Out of the Closet, Out of the Woods? LGBTQ Workers Can’t Get a Straight Answer

For the LGBTQ community, “coming out” is a big deal—that’s no secret. What is not as widely recognized, however, is that coming out is rarely a one-time event. In reality, every day has the potential to be yet another Coming Out Day. Figuring out whom to tell, and when to do so, can be a complex, strategic undertaking with very real consequences. And, after the more obvious assessment of family and friends, some of the most complicated questions you might have to face are, “Should I come out to my coworkers?” or “Should I come out to my boss?”

According to a recent study by the Human Rights Campaign, 46% of LGBTQ workers are “closeted at work.” This is in stark contrast to the 28% of LGBTQ workers who are “not open to anyone in their lives.” For those who confront that decision, these numbers more than make sense. The workplace is where many adults spend at least half of their waking hours and is quite literally the means by which we meet our basic needs. The possibility that honesty can compromise your livelihood is daunting, to say the least.

Unlike many other classes impacted by biases in the workplace—race, religion, age, national origin, disability, etc.—workplace protections for LGBTQ workers depend more and more on where you live. Under the Obama administration, the EEOC agreed that Title VII provides protection on the bases of sexual orientation and gender identity. Yet more recently the Department of Justice has gone so far as to file a brief in opposition to the EEOC in Zarda v. Altitude Express, Inc., a Second Circuit case which ultimately held that the employee was protected by Title VII. Zarda has been appealed to the Supreme Court, though the Court has not yet decided whether to hear the appeal.

Further evidence of a shift in the availability of protection for LGBTQ workers is the recent revelation of a Health and Human Services memorandum that, according to the New York Times, proposes to “define sex as either male or female, unchangeable, and determined by the genitals that a person is born with,” and “[a]ny dispute about one’s sex would have to be clarified using genetic testing.” This attempt to eviscerate protections for transgender individuals at the most fundamental level is in stark contrast to the Occupational Health and Safety Administration’s (“OSHA’s”) best practices memorandum that explains in detail that “[g]ender identity is an intrinsic part of each person’s identity and everyday life” and that “authorities on gender issues counsel that it is essential for employees to be able to work in a manner consistent with how they live the rest of their daily lives, based on their gender identity.” These two positions are in direct conflict, which creates even greater uncertainty for workers and sends mixed messages to employers.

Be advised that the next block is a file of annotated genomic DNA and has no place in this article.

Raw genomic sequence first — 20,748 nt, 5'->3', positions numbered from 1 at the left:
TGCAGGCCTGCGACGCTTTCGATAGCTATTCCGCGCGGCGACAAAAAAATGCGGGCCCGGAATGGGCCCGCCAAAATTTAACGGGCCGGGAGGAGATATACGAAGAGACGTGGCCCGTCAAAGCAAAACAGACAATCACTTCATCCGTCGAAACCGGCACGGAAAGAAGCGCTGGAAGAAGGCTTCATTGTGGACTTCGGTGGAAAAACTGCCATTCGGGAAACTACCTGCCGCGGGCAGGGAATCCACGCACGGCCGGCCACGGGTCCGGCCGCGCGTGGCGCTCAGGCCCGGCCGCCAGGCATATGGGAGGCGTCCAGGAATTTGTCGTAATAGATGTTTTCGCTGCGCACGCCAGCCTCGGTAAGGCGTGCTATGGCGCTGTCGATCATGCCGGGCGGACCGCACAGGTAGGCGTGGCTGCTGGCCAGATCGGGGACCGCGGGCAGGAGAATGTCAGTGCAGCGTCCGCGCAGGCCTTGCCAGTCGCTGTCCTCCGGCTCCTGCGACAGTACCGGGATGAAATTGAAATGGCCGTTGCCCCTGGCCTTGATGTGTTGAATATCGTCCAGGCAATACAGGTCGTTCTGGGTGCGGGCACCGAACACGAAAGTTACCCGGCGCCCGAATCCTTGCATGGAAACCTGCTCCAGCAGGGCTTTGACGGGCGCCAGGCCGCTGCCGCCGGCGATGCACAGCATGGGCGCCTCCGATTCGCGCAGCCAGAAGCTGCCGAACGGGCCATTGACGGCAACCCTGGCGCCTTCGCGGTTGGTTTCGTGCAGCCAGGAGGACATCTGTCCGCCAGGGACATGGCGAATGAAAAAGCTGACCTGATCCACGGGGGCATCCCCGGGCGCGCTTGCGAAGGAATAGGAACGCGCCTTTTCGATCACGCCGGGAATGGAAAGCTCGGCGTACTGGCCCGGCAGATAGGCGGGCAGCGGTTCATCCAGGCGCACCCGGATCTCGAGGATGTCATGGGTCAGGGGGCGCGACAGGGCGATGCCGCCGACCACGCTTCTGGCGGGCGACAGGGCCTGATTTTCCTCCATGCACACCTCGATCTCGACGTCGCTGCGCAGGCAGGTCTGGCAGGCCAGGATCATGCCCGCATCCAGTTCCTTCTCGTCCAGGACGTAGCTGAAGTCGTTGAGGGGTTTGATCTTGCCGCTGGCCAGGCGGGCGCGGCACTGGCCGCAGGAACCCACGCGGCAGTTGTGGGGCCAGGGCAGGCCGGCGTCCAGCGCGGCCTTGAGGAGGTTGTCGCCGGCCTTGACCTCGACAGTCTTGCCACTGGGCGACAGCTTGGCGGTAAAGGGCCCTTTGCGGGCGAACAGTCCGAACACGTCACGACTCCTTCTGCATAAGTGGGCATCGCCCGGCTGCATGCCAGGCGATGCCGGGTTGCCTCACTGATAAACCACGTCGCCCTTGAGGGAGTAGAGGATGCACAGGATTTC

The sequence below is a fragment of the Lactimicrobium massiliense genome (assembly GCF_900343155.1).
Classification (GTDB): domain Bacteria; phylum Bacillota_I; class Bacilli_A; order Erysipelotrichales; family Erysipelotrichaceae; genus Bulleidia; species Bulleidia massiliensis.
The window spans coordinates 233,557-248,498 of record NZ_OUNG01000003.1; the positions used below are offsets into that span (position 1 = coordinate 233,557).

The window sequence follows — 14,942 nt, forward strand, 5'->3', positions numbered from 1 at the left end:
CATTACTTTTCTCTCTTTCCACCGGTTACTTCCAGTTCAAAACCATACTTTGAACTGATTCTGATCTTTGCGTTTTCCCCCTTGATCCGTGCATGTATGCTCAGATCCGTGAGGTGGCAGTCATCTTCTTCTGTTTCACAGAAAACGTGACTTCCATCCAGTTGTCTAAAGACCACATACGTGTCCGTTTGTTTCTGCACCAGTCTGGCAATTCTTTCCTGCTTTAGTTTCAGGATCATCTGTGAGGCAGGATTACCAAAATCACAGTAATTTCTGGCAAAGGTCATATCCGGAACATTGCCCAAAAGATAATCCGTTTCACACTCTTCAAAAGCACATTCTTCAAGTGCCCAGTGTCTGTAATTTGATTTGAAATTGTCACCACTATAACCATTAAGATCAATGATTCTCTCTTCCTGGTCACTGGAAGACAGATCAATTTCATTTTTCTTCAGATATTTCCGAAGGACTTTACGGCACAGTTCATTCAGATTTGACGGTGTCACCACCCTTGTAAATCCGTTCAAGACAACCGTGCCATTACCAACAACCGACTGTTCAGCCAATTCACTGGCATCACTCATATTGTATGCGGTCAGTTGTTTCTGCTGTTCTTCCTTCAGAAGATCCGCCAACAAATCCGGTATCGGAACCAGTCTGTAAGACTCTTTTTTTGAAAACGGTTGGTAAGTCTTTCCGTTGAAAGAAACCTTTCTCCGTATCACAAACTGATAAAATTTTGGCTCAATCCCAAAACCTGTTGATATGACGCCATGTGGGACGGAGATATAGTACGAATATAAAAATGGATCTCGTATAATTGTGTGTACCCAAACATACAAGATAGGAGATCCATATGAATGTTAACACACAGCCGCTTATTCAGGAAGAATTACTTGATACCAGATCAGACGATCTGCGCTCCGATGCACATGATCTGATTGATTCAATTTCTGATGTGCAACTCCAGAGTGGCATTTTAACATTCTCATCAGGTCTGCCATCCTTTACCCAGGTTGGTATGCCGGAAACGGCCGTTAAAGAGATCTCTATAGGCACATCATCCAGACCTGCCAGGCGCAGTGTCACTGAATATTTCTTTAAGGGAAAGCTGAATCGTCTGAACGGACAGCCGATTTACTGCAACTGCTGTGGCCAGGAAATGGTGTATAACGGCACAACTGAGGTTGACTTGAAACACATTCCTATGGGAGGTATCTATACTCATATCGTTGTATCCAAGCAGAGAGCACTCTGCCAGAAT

Federal protections under Title VII are almost as unpredictable, resulting in an unstable circuit split bound to reach the Supreme Court’s attention. In the meantime, just under half of states and the District of Columbia provide legal protections for workers based on sexual orientation and gender identity, and labor contracts work hard to make up the difference. Does it matter? Just like the decision of whether to come out to Great-Aunt Mimi, the answer will be different for everyone. In the end, it’s a personal decision. Legal protections do not eliminate discrimination, but they do provide recourse.

Generations before ours fought to make this conversation possible. If you are experiencing workplace discrimination and you live in a jurisdiction that provides legal protections, consider those options. If you are experiencing workplace discrimination and you do not live in a jurisdiction that provides legal protections, every day is an opportunity to try to turn the tide. The important thing to remember is that even if 46% of us don’t want to admit it, you’re not alone.

If you think you are being discriminated against in the workplace based on your sexual orientation or gender identity and want to know what your legal options are, please don’t hesitate to give KCNF a call, at 202.331.9260.

This blog is provided to our readers for informational purposes only. It is not offered as legal advice. Communication of information through this blog does not create an attorney-client relationship. You should not rely upon information contained in this blog without first seeking professional legal advice. Attorneys at KCNF practice wage and hour law and have recovered tens of millions of dollars in unpaid work on behalf of employees. If you would like a telephone screening or consultation with a KCNF attorney, you are welcome to call 202-331-9260 to begin our intake process, or submit your legal issue at kcnfdc.com/contact.